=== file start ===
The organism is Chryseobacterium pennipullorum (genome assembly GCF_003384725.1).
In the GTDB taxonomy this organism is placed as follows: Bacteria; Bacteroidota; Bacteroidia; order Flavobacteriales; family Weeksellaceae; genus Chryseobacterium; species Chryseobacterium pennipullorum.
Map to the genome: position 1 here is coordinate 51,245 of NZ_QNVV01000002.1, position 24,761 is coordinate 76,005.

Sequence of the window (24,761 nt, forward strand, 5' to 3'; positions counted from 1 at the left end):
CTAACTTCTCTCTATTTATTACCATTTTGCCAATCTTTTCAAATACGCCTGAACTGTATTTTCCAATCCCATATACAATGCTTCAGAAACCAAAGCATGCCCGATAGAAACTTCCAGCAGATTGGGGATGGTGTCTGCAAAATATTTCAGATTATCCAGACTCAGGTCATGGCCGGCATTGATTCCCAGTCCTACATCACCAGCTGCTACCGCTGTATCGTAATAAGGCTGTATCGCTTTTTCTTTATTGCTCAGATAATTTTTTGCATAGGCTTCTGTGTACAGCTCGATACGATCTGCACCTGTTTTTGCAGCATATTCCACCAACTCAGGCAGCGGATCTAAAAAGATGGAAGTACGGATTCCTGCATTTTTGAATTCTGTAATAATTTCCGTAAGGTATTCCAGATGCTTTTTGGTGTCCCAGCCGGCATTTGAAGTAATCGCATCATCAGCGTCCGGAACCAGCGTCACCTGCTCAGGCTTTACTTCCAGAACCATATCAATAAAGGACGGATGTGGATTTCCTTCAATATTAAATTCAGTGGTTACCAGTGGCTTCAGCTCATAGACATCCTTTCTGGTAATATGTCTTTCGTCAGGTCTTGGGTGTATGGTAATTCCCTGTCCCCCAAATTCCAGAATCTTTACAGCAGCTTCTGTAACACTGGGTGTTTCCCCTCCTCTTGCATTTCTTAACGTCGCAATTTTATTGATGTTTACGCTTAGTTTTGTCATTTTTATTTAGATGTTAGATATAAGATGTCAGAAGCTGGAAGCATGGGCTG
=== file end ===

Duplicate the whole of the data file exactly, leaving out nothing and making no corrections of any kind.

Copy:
The organism is Chryseobacterium pennipullorum (genome assembly GCF_003384725.1).
In the GTDB taxonomy this organism is placed as follows: Bacteria; Bacteroidota; Bacteroidia; order Flavobacteriales; family Weeksellaceae; genus Chryseobacterium; species Chryseobacterium pennipullorum.
Map to the genome: position 1 here is coordinate 51,245 of NZ_QNVV01000002.1, position 24,761 is coordinate 76,005.

Sequence of the window (24,761 nt, forward strand, 5' to 3'; positions counted from 1 at the left end):
CTAACTTCTCTCTATTTATTACCATTTTGCCAATCTTTTCAAATACGCCTGAACTGTATTTTCCAATCCCATATACAATGCTTCAGAAACCAAAGCATGCCCGATAGAAACTTCCAGCAGATTGGGGATGGTGTCTGCAAAATATTTCAGATTATCCAGACTCAGGTCATGGCCGGCATTGATTCCCAGTCCTACATCACCAGCTGCTACCGCTGTATCGTAATAAGGCTGTATCGCTTTTTCTTTATTGCTCAGATAATTTTTTGCATAGGCTTCTGTGTACAGCTCGATACGATCTGCACCTGTTTTTGCAGCATATTCCACCAACTCAGGCAGCGGATCTAAAAAGATGGAAGTACGGATTCCTGCATTTTTGAATTCTGTAATAATTTCCGTAAGGTATTCCAGATGCTTTTTGGTGTCCCAGCCGGCATTTGAAGTAATCGCATCATCAGCGTCCGGAACCAGCGTCACCTGCTCAGGCTTTACTTCCAGAACCATATCAATAAAGGACGGATGTGGATTTCCTTCAATATTAAATTCAGTGGTTACCAGTGGCTTCAGCTCATAGACATCCTTTCTGGTAATATGTCTTTCGTCAGGTCTTGGGTGTATGGTAATTCCCTGTCCCCCAAATTCCAGAATCTTTACAGCAGCTTCTGTAACACTGGGTGTTTCCCCTCCTCTTGCATTTCTTAACGTCGCAATTTTATTGATGTTTACGCTTAGTTTTGTCATTTTTATTTAGATGTTAGATATAAGATGTCAGAAGCTGGAAGCATGGGCTG